THE GIRL ON THE TRAIN

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Arnav couldn’t believe how cliched and filmy the whole scenario was. In fact every time he’d seen something like this play out onscreen he’d groaned loudly, “Come on. This is so cheesy. Can’t they think of anything else?”

And as if as payback for his scornful words Fate had made that very same scenario play out in his life. Only with him as the protagonist, it didn’t feel cheesy at all, just agonizing.

Perhaps some clarification is in order. Arnav was a collegian and like so many others of his ilk in Mumbai, used the suburban train system to bridge the yawning geographical gap between his places of residence and educational edification. Today, like every other college day he had boarded the train at Dadar station (a hub station somewhat centrally located as far as the ends of the city went, provided one didn’t consider how far its frontiers had expanded in the last decade). As usual his mind was preoccupied with multiple pressing concerns – had he got the last question in the maths paper right, what song should he sing at the auditions that were scheduled for the morrow, was there any way he could convince his father to cough up the 10 grand that represented the shortfall between him owning or not owning, the smartphone his acquisitive heart craved so much.

All these were wiped clean out of his mind the minute he saw her.

Yes. We kid you not. Arnav Saxena, sworn enemy of cheesy romantic cliches had seen a girl standing in a train and his heart had done the proverbial skip, jump and double Cartwheel with a Fosbury Flop to seal the deal.

Only problem. She was in a train heading Southwards and he in one that would be winding its way exactly opposite. They were truly the railway equivalent of ships that pass in the night.

Now if this were a movie Arnav could have leapt off the train, scampered up the few 100 steps of the connecting bridge, up and down, run about ten compartment lengths till he reached the one in which his inamorata was and jumped in with a perfect ice breaker line to win her over at first witticism. All of course in less than the 15 seconds that remained before her train chugged off.

Except this wasn’t a movie. And Arnav wasn’t the Flash or even Usain Bolt.

He could have tried to get her attention with some raucous sounds and then having established eye contact told her she was the most attractive girl his eyes had ever beheld or would ever behold. Except in the time available and over the existing melee the introductory sounds were all that she would register. In which case he would at once be clubbed into the category of sleazy, cheapie eveteasers who couldn’t see a double X chromosomed individual without resorting to some form of depravity.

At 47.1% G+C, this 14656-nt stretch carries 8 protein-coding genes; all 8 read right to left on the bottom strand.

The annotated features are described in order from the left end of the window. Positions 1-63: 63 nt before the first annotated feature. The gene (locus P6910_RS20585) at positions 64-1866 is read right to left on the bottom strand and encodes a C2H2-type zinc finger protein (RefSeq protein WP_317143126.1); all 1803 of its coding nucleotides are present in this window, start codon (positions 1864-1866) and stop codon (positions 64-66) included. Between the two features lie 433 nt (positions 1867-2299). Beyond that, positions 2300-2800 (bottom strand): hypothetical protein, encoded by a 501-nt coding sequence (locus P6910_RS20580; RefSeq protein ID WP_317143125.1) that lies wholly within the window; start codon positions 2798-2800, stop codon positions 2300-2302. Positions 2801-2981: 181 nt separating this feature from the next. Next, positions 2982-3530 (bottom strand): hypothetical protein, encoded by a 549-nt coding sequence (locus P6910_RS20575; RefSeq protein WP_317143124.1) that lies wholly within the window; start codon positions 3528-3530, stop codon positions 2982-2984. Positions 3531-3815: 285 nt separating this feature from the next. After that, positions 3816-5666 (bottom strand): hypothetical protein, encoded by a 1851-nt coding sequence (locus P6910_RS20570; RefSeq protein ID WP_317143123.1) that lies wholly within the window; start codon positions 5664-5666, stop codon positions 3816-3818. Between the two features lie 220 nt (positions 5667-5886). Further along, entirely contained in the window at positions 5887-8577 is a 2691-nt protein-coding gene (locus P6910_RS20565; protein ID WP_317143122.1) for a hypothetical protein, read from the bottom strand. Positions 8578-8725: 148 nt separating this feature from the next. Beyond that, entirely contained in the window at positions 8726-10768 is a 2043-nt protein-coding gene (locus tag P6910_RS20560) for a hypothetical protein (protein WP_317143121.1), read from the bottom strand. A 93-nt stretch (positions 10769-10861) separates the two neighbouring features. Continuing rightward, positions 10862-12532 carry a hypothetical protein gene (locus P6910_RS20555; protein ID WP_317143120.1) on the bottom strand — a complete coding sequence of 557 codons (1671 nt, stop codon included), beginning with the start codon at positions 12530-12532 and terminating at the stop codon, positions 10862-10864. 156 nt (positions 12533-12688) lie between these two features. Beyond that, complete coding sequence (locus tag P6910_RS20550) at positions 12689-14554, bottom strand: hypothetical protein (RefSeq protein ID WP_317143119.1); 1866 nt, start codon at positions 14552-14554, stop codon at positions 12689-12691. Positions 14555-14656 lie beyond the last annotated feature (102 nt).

Arnav realized that his love story was doomed before it had even begun. No form of communication was going to be possible. The girl would go on with her journey, rail and life, oblivious to the fact that she had almost encountered her soulmate who would never be. And Arnav would carry the memory of her charming countenance forever. Ok this is the new millenia, so until another PYT set his hormones into a tizzy.

But then the stuff that dreams (and romantic tales) are made of happened. Just before the trains set off in opposing directions the girl looked up. Amd her eyes fell on the boy who hadn’t taken his eyes off her since first spying her. In other circumstances perhaps she may have been offended, dismissed him as a lech. But not today, not in this magic moment…

Something no science can quantify, no logic can explain, took place. She knew nothing about him and he had no opportunity to change that. But somewhere in another dimension beyond our ken, their souls reached out, rejoiced for they had recognized each other and a powerful connection was made.

In tangible terms she looked at him and smiled, not just any average curling of the lips but the kind of flashing of teeth that says – where have you been all my life, I want to be with you.

And without knowing how, what, why Arnav understood exactly what her eyes, her smile were conveying. So he smiled back.

The deal was done. Without words, without a song or even background music, the couple had connected. The seeds for the budding romance were sown.

As the trains pulled away, Arnav, without thinking, gestured to his watch and then the train. A simple communique – Same time, same place tomorrow? She nodded. And then was gone.

It didn’t matter. The date had been made. Arnav was in the seventh heaven of delight. He had fallen in love and the girl of his dreams seemed to feel the same way and would be with him in just 24 hours.

He never saw her again. The train in which she was travelling was one of those in which some misplaced zealots had placed a lethal heap of RDX. She became just another statistic in the saga of terrorist violence.

Movies have happy endings. Not life…

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